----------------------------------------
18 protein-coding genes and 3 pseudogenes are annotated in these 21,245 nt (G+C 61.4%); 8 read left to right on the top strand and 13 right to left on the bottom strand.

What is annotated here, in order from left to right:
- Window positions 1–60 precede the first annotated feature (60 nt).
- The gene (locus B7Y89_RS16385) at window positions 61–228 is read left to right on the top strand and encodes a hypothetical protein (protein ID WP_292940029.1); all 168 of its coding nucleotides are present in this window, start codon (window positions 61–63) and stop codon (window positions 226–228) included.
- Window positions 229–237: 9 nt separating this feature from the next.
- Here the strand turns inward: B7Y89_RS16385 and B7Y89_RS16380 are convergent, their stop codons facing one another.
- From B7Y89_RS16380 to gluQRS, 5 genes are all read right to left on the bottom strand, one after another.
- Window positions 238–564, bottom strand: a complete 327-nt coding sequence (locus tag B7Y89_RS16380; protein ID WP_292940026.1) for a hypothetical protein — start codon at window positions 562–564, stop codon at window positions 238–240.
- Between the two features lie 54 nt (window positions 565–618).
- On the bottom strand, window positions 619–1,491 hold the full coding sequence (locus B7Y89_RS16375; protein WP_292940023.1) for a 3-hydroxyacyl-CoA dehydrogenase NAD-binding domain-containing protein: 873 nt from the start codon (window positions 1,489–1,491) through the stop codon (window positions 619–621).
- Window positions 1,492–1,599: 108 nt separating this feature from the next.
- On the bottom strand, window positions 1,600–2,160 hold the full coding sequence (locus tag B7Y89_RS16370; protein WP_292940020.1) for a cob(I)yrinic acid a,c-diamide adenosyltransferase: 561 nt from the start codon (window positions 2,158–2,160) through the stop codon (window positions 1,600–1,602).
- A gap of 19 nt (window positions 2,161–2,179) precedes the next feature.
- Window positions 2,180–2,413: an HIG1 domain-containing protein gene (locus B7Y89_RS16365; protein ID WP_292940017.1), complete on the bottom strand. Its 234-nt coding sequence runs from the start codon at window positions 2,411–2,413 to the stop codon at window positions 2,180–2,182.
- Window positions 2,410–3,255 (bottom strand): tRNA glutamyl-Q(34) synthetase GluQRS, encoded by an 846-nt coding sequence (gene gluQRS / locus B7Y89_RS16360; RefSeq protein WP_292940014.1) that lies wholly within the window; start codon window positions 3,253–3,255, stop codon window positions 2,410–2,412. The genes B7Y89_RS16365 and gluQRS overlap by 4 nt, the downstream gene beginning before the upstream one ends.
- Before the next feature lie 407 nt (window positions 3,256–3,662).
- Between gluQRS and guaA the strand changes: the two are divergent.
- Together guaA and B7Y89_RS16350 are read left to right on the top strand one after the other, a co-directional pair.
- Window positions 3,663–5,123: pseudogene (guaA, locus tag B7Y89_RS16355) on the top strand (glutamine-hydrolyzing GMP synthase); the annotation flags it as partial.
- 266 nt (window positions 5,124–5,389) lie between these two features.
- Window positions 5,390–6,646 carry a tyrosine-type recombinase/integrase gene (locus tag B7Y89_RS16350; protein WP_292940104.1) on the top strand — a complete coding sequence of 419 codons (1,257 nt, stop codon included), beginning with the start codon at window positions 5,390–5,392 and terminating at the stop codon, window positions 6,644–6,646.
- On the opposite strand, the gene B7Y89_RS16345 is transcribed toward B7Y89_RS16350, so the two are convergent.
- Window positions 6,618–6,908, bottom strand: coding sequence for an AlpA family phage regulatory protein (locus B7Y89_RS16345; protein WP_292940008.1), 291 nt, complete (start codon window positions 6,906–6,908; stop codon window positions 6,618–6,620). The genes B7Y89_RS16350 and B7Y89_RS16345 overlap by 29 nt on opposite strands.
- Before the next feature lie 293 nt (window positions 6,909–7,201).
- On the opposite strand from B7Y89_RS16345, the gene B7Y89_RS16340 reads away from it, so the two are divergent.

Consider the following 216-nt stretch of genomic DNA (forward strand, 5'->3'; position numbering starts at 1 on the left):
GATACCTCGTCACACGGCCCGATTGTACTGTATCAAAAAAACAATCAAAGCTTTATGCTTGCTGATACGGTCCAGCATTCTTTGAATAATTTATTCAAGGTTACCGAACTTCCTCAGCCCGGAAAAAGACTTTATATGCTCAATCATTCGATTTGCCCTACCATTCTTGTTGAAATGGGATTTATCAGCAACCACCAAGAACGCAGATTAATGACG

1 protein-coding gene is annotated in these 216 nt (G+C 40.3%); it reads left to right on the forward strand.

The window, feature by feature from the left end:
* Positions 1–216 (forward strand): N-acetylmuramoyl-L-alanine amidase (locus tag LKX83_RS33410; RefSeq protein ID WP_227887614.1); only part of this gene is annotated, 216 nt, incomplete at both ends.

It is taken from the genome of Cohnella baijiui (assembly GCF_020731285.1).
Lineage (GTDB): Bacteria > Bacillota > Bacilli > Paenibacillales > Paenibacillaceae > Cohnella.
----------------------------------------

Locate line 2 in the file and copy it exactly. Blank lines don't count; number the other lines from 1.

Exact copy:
What is annotated here, in order from left to right: